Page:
Ecce Homo: Christ Presented to the People

Reference URL

Ecce Homo: Christ Presented to the People 1655
Pontius Pilate presents Christ as a prisoner to the crowd, offering to free him. St Matthew’s Gospel recounts how the people chose to release Barabbas (a murderer), thereby ensuring Christ’s crucifixion. The impact of Rembrandt’s moving interpretation of the scene was made more immediate through the dramatic architectural setting and the emotional reactions of the assorted onlookers. Rembrandt was a gifted etcher sensitive to the descriptive power of line from delicate contours to deep shadow. He often reworked his designs, adding detail to the copper plate in drypoint. This print is in its fifth state; in other words the composition has been adapted five times by the artist.

Glossary Open


The arrangement of different elements in a work of art.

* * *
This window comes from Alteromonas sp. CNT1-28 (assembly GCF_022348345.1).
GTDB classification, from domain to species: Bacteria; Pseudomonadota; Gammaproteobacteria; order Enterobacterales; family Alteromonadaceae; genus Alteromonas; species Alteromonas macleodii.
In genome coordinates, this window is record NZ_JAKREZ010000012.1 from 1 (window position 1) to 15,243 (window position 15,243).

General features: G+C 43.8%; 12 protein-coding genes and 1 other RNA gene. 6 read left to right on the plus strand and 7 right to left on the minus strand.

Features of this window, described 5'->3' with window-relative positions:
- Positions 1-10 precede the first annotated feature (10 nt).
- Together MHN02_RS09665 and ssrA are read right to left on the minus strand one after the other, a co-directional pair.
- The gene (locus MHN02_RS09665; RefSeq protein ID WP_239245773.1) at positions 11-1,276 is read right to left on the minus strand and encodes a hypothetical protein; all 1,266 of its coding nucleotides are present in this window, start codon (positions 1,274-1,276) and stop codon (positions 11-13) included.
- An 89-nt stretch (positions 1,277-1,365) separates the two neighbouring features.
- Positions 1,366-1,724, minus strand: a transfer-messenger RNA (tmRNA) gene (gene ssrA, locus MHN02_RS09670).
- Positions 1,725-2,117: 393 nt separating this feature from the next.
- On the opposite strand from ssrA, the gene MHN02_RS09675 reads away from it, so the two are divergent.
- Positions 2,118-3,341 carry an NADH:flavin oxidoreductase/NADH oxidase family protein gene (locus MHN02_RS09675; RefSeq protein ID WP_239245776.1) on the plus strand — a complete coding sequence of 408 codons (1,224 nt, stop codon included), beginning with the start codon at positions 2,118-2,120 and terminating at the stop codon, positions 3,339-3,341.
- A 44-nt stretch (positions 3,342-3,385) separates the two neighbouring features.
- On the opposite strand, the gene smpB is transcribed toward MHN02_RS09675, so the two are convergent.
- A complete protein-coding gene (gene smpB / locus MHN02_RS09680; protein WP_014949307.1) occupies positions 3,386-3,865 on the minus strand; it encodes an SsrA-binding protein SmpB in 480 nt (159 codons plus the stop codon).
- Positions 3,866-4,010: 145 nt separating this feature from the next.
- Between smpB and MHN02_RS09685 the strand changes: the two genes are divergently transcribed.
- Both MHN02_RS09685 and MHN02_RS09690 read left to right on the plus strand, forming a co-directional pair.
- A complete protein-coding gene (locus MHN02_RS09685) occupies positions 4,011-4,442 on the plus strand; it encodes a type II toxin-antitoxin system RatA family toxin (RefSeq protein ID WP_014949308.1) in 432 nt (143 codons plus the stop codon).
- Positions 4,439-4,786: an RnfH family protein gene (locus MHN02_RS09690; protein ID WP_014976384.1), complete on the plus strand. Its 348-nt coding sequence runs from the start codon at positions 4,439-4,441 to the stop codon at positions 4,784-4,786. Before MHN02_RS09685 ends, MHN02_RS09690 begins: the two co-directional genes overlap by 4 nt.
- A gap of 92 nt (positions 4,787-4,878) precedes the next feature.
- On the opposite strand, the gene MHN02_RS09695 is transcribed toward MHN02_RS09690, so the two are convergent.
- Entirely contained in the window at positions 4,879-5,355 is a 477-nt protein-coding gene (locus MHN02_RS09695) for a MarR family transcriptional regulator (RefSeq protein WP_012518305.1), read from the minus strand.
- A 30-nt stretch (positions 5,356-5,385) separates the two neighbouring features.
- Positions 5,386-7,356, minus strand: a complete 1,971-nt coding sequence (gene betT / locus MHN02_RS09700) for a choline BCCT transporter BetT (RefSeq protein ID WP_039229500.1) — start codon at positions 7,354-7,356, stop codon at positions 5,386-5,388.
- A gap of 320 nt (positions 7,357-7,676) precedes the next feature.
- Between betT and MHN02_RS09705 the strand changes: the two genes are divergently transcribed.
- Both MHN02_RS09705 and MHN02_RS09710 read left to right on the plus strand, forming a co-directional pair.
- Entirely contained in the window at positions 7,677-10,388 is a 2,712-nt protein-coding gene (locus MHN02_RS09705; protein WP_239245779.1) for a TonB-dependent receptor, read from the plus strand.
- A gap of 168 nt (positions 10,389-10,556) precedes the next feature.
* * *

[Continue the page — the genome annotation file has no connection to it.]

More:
Copper plate

A sheet of metal plate used for printmaking or an impression made from it. In the 17th century, it was used as a support for small detailed oil paintings.


A printmaking technique that uses a needle to etch an image directly onto a copper plate. The resulting raised surface, or burr, which holds the ink used in the printmaking process produces a soft, velvety effect.


A form of printmaking in which a metal plate is covered with a substance called a 'ground', usually wax, into which an image is drawn with a needle. Acid is applied, eroding the areas of the plate exposed but not the areas covered by wax. The action of the acid creates lines in the metal plate that hold the ink from which a print is made when the plate is pressed against paper under pressure.

Composition, Copper plate, Drypoint, Etching


  • Acc. No. REMBRANDT.39
  • Medium Drypoint
  • Size 35.80 x 45.50 cm (cut at the top removing the architrave)
  • Credit Scottish National Gallery, Edinburgh. Accepted by H.M. Government in lieu of inheritance tax and allocated through the Art Fund, 1992